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TEXARKANA, Ark. –
Flour is flying off the shelves in grocery stores. I was shocked when I went to buy
some because I was low. My thought was “do people not keep flour at home?” Maybe my
no-knead and artisan breads that I shared a couple weeks ago caught on and everyone
is making them.
If so, you know there is probably no better aroma to fill a house than that of fresh
bread baking in the oven. It is one of the smells that pleases the senses and most
likely brings back fond memories of childhood.
The more you know about flour, the happier you will be with the end product.
The quality of wheat used, the milling process, blending, testing and matching a specific
flour type with a recipe all work together to produce consistent results time after
time, recipe after recipe.
Flour is typically a raw agricultural product that hasn’t been treated to kill germs.
Bacteria are killed when food made with flour is cooked. That’s why you should never
taste raw dough or batter even if it doesn’t contain eggs.
Flour usually means wheat flour, made from the most widely distributed cereal grain.
Wheat is the only cereal grain that can be made into cohesive, elastic doughs when
mixed with water. Flour is the major ingredient in bread and bakery products, proving
unique textural and visual characteristics.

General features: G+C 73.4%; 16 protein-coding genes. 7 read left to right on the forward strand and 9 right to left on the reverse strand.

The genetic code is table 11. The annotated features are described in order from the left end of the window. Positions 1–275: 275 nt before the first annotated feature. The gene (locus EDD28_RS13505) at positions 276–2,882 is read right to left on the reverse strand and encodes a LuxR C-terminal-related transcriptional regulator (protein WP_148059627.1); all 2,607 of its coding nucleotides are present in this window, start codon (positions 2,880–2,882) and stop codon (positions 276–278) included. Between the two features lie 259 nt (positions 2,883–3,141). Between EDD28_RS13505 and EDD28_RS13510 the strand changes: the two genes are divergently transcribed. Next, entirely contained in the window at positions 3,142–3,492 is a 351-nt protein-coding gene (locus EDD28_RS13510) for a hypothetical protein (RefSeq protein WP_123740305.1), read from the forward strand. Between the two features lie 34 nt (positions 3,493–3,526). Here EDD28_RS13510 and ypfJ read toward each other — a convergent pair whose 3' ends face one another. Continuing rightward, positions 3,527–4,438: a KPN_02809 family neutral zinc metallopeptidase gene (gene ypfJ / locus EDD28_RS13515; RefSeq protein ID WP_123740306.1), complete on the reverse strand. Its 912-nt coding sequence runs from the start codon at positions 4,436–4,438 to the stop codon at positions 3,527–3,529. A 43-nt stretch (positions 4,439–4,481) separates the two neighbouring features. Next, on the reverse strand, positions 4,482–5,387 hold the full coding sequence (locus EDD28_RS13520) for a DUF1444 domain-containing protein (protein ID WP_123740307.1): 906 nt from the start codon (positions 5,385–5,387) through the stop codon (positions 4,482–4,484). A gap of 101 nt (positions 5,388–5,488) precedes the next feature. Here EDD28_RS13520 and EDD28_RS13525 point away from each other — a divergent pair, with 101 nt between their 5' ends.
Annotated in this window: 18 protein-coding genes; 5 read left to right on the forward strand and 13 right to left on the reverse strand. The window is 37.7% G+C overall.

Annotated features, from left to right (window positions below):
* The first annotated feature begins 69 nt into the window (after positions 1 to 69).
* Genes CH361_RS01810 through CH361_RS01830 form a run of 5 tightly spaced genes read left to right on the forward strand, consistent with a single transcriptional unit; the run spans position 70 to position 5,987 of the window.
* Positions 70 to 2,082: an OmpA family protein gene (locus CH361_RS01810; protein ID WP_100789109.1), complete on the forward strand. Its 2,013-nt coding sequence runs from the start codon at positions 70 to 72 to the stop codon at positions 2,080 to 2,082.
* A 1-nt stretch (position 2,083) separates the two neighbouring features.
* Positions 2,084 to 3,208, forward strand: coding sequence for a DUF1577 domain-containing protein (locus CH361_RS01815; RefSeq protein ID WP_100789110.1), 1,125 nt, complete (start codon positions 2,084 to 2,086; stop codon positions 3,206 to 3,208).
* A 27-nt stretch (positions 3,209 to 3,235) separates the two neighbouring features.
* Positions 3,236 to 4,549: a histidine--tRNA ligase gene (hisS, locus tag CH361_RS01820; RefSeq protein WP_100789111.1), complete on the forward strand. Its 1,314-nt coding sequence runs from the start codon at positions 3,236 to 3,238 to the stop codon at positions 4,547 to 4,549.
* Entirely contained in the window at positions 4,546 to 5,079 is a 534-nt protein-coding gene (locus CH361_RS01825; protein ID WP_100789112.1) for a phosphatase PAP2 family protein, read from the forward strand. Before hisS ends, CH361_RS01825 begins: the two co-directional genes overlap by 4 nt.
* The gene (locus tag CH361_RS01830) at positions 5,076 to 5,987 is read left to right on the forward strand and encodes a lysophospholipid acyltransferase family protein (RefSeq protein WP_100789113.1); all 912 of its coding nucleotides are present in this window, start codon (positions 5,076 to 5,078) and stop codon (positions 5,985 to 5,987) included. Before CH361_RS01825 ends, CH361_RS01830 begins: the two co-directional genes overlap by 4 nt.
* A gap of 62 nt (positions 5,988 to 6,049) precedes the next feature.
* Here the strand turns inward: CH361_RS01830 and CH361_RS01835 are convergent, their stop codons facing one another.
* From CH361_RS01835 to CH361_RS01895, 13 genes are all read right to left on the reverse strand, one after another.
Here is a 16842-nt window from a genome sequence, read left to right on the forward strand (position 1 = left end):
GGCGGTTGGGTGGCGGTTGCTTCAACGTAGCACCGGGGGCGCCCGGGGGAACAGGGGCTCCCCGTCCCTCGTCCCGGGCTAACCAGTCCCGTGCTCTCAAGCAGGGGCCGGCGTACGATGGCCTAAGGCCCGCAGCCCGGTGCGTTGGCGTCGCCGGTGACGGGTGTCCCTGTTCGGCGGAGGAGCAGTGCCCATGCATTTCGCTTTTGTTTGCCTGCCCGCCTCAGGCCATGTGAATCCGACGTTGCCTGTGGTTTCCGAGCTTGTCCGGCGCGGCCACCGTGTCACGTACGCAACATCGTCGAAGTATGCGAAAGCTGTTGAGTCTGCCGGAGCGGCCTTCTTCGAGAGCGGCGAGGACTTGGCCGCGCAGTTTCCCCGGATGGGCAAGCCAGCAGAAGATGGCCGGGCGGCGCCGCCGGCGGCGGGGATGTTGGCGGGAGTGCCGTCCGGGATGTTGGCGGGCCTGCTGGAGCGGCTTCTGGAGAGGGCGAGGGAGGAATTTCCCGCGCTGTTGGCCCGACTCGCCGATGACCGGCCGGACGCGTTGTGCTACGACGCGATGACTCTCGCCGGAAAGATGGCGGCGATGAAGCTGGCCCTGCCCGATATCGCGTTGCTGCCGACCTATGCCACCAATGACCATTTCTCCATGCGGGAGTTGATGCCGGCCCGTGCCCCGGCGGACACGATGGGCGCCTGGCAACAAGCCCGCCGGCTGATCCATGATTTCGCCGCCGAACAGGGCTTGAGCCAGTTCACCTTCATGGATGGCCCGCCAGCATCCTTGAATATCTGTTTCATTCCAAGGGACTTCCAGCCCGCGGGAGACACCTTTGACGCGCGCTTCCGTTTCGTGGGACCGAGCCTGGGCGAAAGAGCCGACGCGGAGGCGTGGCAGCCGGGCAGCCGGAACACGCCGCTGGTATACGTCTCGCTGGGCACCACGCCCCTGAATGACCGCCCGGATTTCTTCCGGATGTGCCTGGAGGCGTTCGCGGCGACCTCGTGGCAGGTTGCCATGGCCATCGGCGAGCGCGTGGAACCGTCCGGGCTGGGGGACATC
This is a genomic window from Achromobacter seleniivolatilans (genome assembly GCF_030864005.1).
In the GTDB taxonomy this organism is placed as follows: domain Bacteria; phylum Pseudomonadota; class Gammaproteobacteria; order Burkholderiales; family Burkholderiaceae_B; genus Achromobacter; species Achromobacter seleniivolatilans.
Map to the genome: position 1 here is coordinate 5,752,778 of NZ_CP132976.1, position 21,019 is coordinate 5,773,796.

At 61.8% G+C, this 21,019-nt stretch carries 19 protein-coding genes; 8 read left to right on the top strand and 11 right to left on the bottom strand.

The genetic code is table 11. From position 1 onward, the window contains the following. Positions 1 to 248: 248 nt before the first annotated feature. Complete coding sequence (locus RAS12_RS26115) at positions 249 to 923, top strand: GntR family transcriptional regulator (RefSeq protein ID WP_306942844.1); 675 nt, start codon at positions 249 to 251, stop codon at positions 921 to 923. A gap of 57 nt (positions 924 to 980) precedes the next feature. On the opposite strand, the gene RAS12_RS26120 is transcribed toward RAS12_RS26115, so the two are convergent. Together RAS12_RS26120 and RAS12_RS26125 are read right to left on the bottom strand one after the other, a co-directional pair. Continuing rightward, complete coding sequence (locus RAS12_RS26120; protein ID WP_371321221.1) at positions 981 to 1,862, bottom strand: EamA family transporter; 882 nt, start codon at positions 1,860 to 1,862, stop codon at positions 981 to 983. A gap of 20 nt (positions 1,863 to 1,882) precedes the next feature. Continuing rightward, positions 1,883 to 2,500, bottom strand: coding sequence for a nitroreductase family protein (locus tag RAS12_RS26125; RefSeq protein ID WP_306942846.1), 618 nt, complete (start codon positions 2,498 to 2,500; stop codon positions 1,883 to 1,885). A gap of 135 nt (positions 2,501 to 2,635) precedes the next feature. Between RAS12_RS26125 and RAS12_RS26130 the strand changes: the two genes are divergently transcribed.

You probably already knew that the wheat kernel is the seed from which the wheat plant
grows. Each tiny seed contains three distinct parts (endosperm, bran and germ) that
are separated during the milling process to produce flour. The nutrients in the kernel
are essential to the human diet. The endosperm is the source of white flour. Bran
and wheat germ are included in whole wheat flour and can also be purchased separately.
There are numerous types of flour on the market today. Flour types you will find:
white or all-purpose, bread, cake, self-rising, pastry, and whole-wheat. All types
have different purposes in baking. Know what type of flour you need before beginning
your baking project.
Bake up a batch of Blueberry Muffins. Serve with fresh fruit and milk, and your family
will think you went to the bakery.
Yields 1 dozen muffins; 195 calories per muffin.
*If using self-rising flour, omit baking powder and salt.
Contact the Miller County Extension Office, 870-779-3609.
By Carla Due County Extension Agent - FCSThe Cooperative Extension ServiceU of A System Division of Agriculturecdue@uada.edu